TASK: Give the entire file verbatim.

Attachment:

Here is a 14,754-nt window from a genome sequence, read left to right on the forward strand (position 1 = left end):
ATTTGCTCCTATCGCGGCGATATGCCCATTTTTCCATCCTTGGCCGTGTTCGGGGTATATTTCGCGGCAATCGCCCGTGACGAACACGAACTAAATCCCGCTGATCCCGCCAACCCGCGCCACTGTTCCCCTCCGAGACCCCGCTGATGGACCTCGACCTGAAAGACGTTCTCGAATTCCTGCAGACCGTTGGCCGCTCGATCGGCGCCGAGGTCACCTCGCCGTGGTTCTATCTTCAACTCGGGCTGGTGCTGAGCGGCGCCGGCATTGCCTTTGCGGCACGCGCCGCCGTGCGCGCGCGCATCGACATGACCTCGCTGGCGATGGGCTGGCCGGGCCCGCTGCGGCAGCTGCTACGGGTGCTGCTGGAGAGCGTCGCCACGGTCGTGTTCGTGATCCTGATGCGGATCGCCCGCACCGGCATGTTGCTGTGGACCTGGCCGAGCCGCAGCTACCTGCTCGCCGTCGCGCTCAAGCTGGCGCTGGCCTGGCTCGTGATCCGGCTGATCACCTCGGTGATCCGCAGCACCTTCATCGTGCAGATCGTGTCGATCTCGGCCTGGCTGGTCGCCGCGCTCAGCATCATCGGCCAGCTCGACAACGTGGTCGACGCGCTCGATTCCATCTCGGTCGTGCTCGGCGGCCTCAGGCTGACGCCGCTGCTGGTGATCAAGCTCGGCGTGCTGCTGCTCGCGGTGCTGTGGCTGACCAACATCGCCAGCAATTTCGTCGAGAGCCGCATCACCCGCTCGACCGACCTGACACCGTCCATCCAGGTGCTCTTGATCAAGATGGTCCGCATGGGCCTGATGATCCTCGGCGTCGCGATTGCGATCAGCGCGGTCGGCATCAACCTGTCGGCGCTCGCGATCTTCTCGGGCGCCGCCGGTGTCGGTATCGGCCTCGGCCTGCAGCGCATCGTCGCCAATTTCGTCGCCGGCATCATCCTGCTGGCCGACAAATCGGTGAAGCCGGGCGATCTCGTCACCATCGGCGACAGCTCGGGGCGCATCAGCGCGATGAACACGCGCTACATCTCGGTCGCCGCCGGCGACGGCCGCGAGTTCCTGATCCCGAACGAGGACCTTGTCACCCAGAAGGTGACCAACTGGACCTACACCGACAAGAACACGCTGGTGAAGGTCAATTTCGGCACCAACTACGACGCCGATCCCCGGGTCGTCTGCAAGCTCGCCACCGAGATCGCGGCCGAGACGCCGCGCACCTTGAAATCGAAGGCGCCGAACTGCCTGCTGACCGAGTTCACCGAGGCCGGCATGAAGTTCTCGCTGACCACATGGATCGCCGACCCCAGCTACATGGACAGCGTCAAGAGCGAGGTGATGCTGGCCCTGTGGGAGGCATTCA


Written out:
Here is a 14,754-nt window from a genome sequence, read left to right on the forward strand (position 1 = left end):
ATTTGCTCCTATCGCGGCGATATGCCCATTTTTCCATCCTTGGCCGTGTTCGGGGTATATTTCGCGGCAATCGCCCGTGACGAACACGAACTAAATCCCGCTGATCCCGCCAACCCGCGCCACTGTTCCCCTCCGAGACCCCGCTGATGGACCTCGACCTGAAAGACGTTCTCGAATTCCTGCAGACCGTTGGCCGCTCGATCGGCGCCGAGGTCACCTCGCCGTGGTTCTATCTTCAACTCGGGCTGGTGCTGAGCGGCGCCGGCATTGCCTTTGCGGCACGCGCCGCCGTGCGCGCGCGCATCGACATGACCTCGCTGGCGATGGGCTGGCCGGGCCCGCTGCGGCAGCTGCTACGGGTGCTGCTGGAGAGCGTCGCCACGGTCGTGTTCGTGATCCTGATGCGGATCGCCCGCACCGGCATGTTGCTGTGGACCTGGCCGAGCCGCAGCTACCTGCTCGCCGTCGCGCTCAAGCTGGCGCTGGCCTGGCTCGTGATCCGGCTGATCACCTCGGTGATCCGCAGCACCTTCATCGTGCAGATCGTGTCGATCTCGGCCTGGCTGGTCGCCGCGCTCAGCATCATCGGCCAGCTCGACAACGTGGTCGACGCGCTCGATTCCATCTCGGTCGTGCTCGGCGGCCTCAGGCTGACGCCGCTGCTGGTGATCAAGCTCGGCGTGCTGCTGCTCGCGGTGCTGTGGCTGACCAACATCGCCAGCAATTTCGTCGAGAGCCGCATCACCCGCTCGACCGACCTGACACCGTCCATCCAGGTGCTCTTGATCAAGATGGTCCGCATGGGCCTGATGATCCTCGGCGTCGCGATTGCGATCAGCGCGGTCGGCATCAACCTGTCGGCGCTCGCGATCTTCTCGGGCGCCGCCGGTGTCGGTATCGGCCTCGGCCTGCAGCGCATCGTCGCCAATTTCGTCGCCGGCATCATCCTGCTGGCCGACAAATCGGTGAAGCCGGGCGATCTCGTCACCATCGGCGACAGCTCGGGGCGCATCAGCGCGATGAACACGCGCTACATCTCGGTCGCCGCCGGCGACGGCCGCGAGTTCCTGATCCCGAACGAGGACCTTGTCACCCAGAAGGTGACCAACTGGACCTACACCGACAAGAACACGCTGGTGAAGGTCAATTTCGGCACCAACTACGACGCCGATCCCCGGGTCGTCTGCAAGCTCGCCACCGAGATCGCGGCCGAGACGCCGCGCACCTTGAAATCGAAGGCGCCGAACTGCCTGCTGACCGAGTTCACCGAGGCCGGCATGAAGTTCTCGCTGACCACATGGATCGCCGACCCCAGCTACATGGACAGCGTCAAGAGCGAGGTGATGCTGGCCCTGTGGGAGGCATTCA